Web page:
This is a good example of a community system that led to a sustainable balance in their local schools. Transportation, energy use, work/life schedules, and innovative management strategy have led to significant recovery of investment $s.
From recycling to HVAC control to bus routes, system finds ways to save energy, money
CLARKSVILLE, TENN. — Every Thursday afternoon, Taylor Willard, 11, and Colton Waggoner, 12, pick up the black recycling container in the front of Burt Elementary and collect the school’s recycled paper.
Blue burlap bags reading “Once is not enough. Recycle” sit in each of the 25 classrooms at Burt. More than students and all faculty and staff recycle the paper, and the proceeds come back to the school for supplies.
Principal Diana Hara said recycling was previously part of the school’s culture, but it fizzled out. This year, Burt began recycling paper again as part of the Clarksville-Montgomery County School System’s Go Green Initiative.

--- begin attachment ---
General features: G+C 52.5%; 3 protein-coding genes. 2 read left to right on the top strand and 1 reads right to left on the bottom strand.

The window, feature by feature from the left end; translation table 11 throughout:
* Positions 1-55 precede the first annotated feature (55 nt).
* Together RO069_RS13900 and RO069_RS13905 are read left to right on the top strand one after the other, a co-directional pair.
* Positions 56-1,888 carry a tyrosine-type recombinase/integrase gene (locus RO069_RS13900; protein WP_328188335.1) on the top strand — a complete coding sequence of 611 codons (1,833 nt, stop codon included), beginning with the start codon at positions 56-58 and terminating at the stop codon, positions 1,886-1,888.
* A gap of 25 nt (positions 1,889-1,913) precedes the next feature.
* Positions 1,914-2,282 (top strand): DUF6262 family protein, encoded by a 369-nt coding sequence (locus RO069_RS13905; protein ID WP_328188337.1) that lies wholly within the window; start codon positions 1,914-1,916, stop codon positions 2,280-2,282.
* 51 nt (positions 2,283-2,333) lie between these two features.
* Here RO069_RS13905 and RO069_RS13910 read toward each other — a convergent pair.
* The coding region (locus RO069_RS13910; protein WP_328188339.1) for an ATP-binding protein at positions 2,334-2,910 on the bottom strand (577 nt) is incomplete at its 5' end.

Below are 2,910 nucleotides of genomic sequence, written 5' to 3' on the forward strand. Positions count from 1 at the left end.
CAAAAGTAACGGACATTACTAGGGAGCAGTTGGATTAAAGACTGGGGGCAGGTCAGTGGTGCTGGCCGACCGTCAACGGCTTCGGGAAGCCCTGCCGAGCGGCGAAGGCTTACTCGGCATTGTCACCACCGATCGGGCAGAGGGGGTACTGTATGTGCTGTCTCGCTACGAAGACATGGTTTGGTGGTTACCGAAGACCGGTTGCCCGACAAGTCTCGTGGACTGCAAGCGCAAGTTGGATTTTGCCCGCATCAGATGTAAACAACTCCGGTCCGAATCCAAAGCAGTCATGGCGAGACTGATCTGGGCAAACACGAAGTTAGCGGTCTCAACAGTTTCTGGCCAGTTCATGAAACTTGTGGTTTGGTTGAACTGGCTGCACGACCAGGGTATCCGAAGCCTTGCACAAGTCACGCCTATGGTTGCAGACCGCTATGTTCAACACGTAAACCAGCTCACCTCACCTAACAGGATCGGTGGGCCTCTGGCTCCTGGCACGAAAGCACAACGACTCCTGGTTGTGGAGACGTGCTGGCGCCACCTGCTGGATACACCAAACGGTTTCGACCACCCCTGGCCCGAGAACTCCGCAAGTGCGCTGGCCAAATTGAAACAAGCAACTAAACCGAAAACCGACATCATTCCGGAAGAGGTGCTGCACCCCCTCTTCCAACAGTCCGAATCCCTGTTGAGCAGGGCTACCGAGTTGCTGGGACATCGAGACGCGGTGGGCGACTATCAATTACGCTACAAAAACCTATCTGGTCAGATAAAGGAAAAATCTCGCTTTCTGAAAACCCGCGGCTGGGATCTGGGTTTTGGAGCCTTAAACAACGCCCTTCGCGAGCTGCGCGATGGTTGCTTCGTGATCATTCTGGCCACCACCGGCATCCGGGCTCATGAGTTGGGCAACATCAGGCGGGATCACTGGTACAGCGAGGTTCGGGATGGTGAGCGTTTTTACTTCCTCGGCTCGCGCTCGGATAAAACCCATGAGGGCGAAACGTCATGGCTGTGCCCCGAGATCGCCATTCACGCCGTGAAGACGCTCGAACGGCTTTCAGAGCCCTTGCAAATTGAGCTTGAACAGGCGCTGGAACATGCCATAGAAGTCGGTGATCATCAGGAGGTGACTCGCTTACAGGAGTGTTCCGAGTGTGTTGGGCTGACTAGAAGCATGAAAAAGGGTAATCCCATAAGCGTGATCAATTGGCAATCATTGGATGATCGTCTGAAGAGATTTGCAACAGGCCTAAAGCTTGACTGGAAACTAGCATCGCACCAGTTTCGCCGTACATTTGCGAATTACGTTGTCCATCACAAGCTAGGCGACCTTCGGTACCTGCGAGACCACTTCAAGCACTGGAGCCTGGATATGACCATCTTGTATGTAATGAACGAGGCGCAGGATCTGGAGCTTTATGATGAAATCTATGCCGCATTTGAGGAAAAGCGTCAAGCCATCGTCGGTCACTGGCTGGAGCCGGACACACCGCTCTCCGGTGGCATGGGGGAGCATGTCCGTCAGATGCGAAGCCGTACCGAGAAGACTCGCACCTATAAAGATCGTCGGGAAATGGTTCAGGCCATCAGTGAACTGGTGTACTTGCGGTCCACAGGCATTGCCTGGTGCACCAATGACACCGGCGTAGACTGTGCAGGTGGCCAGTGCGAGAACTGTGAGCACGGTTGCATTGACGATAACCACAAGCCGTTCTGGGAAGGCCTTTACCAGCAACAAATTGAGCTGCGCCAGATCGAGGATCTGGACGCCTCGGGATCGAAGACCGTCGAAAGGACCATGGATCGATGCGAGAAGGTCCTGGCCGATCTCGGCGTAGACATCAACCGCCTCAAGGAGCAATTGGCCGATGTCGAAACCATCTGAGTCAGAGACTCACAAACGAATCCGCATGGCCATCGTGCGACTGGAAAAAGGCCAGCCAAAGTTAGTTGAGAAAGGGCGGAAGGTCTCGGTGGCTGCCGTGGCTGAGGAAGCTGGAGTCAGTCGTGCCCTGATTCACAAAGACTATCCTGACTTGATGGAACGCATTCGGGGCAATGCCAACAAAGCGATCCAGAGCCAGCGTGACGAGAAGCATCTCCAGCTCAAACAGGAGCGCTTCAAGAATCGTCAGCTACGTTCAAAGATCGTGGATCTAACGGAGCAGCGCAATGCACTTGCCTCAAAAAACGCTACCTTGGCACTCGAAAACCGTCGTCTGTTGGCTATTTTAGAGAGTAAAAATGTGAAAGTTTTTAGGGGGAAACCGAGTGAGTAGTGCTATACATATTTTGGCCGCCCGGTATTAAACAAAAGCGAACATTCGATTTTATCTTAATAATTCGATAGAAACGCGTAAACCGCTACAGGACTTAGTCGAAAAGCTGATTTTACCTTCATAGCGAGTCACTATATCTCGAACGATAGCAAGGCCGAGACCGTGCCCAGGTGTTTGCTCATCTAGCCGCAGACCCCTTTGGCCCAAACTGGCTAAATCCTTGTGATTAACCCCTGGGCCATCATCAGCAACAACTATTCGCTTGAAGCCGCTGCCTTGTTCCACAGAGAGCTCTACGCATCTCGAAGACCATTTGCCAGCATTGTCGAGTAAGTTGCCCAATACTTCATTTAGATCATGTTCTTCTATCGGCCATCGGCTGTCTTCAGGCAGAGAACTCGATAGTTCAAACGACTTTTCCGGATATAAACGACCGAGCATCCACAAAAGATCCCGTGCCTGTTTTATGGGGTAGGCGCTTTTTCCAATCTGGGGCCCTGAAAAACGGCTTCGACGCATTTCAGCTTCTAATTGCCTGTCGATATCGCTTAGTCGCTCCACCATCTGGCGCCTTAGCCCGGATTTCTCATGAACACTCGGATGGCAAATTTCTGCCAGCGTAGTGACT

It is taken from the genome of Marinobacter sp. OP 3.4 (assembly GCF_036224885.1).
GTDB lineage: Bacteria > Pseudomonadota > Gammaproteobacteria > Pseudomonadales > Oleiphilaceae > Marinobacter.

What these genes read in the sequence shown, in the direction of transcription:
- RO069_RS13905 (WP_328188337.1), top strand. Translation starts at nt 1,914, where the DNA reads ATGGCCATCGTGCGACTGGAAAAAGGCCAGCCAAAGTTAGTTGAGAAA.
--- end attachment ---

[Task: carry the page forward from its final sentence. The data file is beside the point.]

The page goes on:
“It’s become embedded in us,” Hara said. “We feel it’s a natural fit with parts of our curriculum. It’s a great way to use taxpayer dollars wisely.”
Shedrich Webster, CMCSS operations foreman, said Burt is a shining example of a school working to promote the initiative. Energy consumption there is down 15 percent from last year around the same time. Webster hopes to place a recycling bin on Burt’s campus to encourage community involvement in recycling.
Burt is just one of the making strides. Earlier this month, the school system as a whole officially became Clarksville-Montgomery County Green-Certified.
“We are pleased to see the school system continue to seek ways to minimize their environmental footprint and at the same time maximize efficiencies where possible,” said Montgomery County Mayor Carolyn Bowers in a news release.
Saving energy, saving money
For the past three years, the system has delved into a smart energy campaign to go green and bring all its facilities under a cost-efficient plan.
“It started when our facilities operations (employees) went to a conference to keep up with accreditation, and there was a big push for energy maintenance programs,” said Damian Maloney, assistant manager for plant facilities. “We had a scattered approach. Some schools were doing recycling, but we had nothing systemwide. We came up with an energy policy to save money for taxpayers.”